Imagine setting down the book you’re reading in order to text the author because you want to know more about their writing or possibly even to share one of your own insights about the topic. If you aren’t a personal friend of the author, that’s probably not a chance you often get. Unless the book happens to be Textbook Amy Krouse Rosenthal, a memoir with an element of texting built in.
Rosenthal’s writing style is refreshingly personable, as well as thoughtful and laugh-out-loud funny at times. In short bursts of memory, she recalls poignant moments of childhood, amusing instances of serendipity, and a little of everything else. The result is a lighthearted volume that leaves you feeling like the author just sat down at your kitchen table and started talking.
Throughout the book, there are occasional text prompts, encouraging you to text a specific keyword or phrase to a designated number. The reply might then prompt you to send in a picture of a rainbow or it might include a link to an audio clip of Rosenthal reading off a list of vocabulary words. Like the stories the author shares, the prompts are a delightful assortment of odds and ends.
In addition to the text prompts, there are some that lead the reader to visit a website in order to share a personal story or even to be electronically matched to two other readers in a kind of pen-pal blind date. You can also check out a live feed of the rainbow pictures that have been sent in.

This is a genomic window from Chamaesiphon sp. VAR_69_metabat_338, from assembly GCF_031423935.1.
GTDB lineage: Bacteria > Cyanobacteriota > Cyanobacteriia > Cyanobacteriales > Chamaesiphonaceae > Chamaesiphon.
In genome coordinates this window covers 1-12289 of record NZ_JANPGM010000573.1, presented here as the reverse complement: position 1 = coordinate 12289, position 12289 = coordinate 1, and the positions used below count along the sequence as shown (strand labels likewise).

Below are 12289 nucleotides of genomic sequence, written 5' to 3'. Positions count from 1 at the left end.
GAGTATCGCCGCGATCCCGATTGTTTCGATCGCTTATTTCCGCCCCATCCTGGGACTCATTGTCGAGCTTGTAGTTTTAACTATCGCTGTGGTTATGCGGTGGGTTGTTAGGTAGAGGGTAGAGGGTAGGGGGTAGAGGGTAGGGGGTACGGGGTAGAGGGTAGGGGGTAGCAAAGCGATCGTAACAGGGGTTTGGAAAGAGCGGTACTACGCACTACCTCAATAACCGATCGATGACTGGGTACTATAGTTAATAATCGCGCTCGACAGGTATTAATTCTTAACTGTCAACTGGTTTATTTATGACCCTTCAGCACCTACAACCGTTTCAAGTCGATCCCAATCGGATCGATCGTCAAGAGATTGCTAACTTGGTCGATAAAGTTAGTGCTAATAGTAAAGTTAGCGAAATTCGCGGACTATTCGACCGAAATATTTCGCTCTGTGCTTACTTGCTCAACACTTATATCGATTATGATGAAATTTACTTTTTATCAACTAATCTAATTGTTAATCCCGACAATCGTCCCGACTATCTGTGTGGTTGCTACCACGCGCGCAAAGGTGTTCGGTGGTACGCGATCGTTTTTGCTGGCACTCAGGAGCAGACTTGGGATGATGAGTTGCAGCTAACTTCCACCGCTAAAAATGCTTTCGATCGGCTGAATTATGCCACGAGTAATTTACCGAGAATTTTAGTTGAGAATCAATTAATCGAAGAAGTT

These interactive elements change the reading experience. Most books, fiction and non-fiction alike, tend to draw us inward. While they might encourage us to think about the outside world or even inspire us to do something, the act of reading itself is primarily a solitary one. Action and connection to the larger world happens when we put the book down.
Rosenthal’s prompts, on the other hand, continuously bring us out of her literary world as part of the reading experience. What moment of serendipity can I share? Is there a rainbow in the sky today? Should I draw my self-portrait or take a selfie? Over and over again, we are brought back to our own lives and the actual, physical world around us.
While constant disruptions might detract from the enjoyment of some books, the very nature of Textbook Amy Krouse Rosenthal, episodic and thought-provoking, makes it the perfect vehicle for such motivating interruptions. Read, think, connect, repeat is the cycle that Rosenthal develops in her writing.
On her website, Rosenthal describes herself as “a person who likes to make things.” Some of the things she likes to make include books, short films, salads, and “connections with the universe.” It is that quality of seeking for connection that most stands out in reading Textbook Amy Krouse Rosenthal. As you read, you can feel her reaching out, hungry to connect not only by sharing her thoughts with you, but by encouraging you to share your thoughts with her.
If you could text any author, who would it be and what message would you send?
YouTube Channel: amy krouse rosenthal
Featured image via Amazon
h/t Fast Company